Sir Nathaniel realised that Adam was right; the White Worm had no supernatural powers and could not harm them until she discovered their hiding place. It was agreed, therefore, that the two men should go together.
When the two men slipped out by the back door of the house, they walked cautiously along the avenue which trended towards the west. Everything was pitch dark—so dark that at times they had to feel their way by the palings and tree-trunks. They could still see, seemingly far in front of them and high up, the baleful light which at the height and distance seemed like a faint line. As they were now on the level of the ground, the light seemed infinitely higher than it had from the top of the tower. At the sight Adam’s heart fell; the danger of the desperate enterprise which he had undertaken burst upon him. But this feeling was shortly followed by another which restored him to himself—a fierce loathing, and a desire to kill, such as he had never experienced before.
They went on for some distance on a level road, fairly wide, from which the green light was visible. Here Sir Nathaniel spoke softly, placing his lips to Adam’s ear for safety.
“We know nothing whatever of this creature’s power of hearing or smelling, though I presume that both are of no great strength. As to seeing, we may presume the opposite, but in any case we must try to keep in the shade behind the tree-trunks. The slightest error would be fatal to us.”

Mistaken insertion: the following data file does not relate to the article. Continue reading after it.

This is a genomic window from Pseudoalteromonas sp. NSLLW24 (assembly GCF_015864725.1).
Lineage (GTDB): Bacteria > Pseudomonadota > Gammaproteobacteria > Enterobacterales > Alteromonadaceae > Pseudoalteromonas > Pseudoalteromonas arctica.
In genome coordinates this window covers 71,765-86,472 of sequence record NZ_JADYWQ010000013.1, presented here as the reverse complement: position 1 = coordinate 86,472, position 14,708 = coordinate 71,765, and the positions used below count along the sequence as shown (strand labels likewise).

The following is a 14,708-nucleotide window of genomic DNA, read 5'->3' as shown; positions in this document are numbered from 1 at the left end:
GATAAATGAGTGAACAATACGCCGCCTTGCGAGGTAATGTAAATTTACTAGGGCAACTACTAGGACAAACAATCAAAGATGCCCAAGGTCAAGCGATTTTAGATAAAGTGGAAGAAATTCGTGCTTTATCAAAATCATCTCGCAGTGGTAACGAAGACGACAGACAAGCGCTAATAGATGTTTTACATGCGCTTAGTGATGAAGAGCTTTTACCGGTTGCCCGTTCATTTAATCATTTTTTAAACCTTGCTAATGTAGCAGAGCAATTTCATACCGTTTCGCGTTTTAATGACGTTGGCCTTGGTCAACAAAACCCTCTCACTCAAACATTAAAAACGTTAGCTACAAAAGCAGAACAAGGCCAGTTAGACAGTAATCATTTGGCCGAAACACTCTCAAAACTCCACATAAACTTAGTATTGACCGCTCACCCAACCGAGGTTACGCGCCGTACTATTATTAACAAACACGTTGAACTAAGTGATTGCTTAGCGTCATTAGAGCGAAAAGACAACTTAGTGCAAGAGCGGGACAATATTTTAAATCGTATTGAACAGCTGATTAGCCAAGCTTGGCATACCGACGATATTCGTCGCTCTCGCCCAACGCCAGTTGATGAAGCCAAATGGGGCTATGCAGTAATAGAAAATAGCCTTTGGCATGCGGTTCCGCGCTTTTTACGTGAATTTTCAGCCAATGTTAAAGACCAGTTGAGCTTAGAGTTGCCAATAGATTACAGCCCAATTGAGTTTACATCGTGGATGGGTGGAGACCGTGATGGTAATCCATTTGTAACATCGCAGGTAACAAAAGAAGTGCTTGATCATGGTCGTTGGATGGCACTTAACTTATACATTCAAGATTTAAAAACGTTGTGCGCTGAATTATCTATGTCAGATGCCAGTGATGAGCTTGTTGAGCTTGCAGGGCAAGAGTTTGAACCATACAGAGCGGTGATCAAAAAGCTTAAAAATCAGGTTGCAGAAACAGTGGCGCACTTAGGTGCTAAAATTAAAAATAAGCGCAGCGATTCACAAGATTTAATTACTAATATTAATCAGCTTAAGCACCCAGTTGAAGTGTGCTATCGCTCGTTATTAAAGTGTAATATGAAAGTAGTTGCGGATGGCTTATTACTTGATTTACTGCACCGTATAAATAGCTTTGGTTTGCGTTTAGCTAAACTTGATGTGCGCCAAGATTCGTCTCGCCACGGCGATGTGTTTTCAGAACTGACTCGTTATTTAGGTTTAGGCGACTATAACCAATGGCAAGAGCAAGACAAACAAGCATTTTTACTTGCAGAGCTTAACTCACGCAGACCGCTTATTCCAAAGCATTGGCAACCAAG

Adam only nodded, in case there should be any chance of the monster seeing the movement.
After a time that seemed interminable, they emerged from the circling wood. It was like coming out into sunlight by comparison with the misty blackness which had been around them. There was light enough to see by, though not sufficient to distinguish things at a distance. Adam’s eyes sought the green light in the sky. It was still in about the same place, but its surroundings were more visible. It was now at the summit of what seemed to be a long white pole, near the top of which were two pendant white masses, like rudimentary arms or fins. The green light, strangely enough, did not seem lessened by the surrounding starlight, but had a clearer effect and a deeper green. Whilst they were carefully regarding this—Adam with the aid of an opera-glass—their nostrils were assailed by a horrid stench, something like that which rose from the well-hole in Diana’s Grove.
By degrees, as their eyes got the right focus, they saw an immense towering mass that seemed snowy white. It was tall and thin. The lower part was hidden by the trees which lay between, but they could follow the tall white shaft and the duplicate green lights which topped it. As they looked there was a movement—the shaft seemed to bend, and the line of green light descended amongst the trees. They could see the green light twinkle as it passed between the obstructing branches.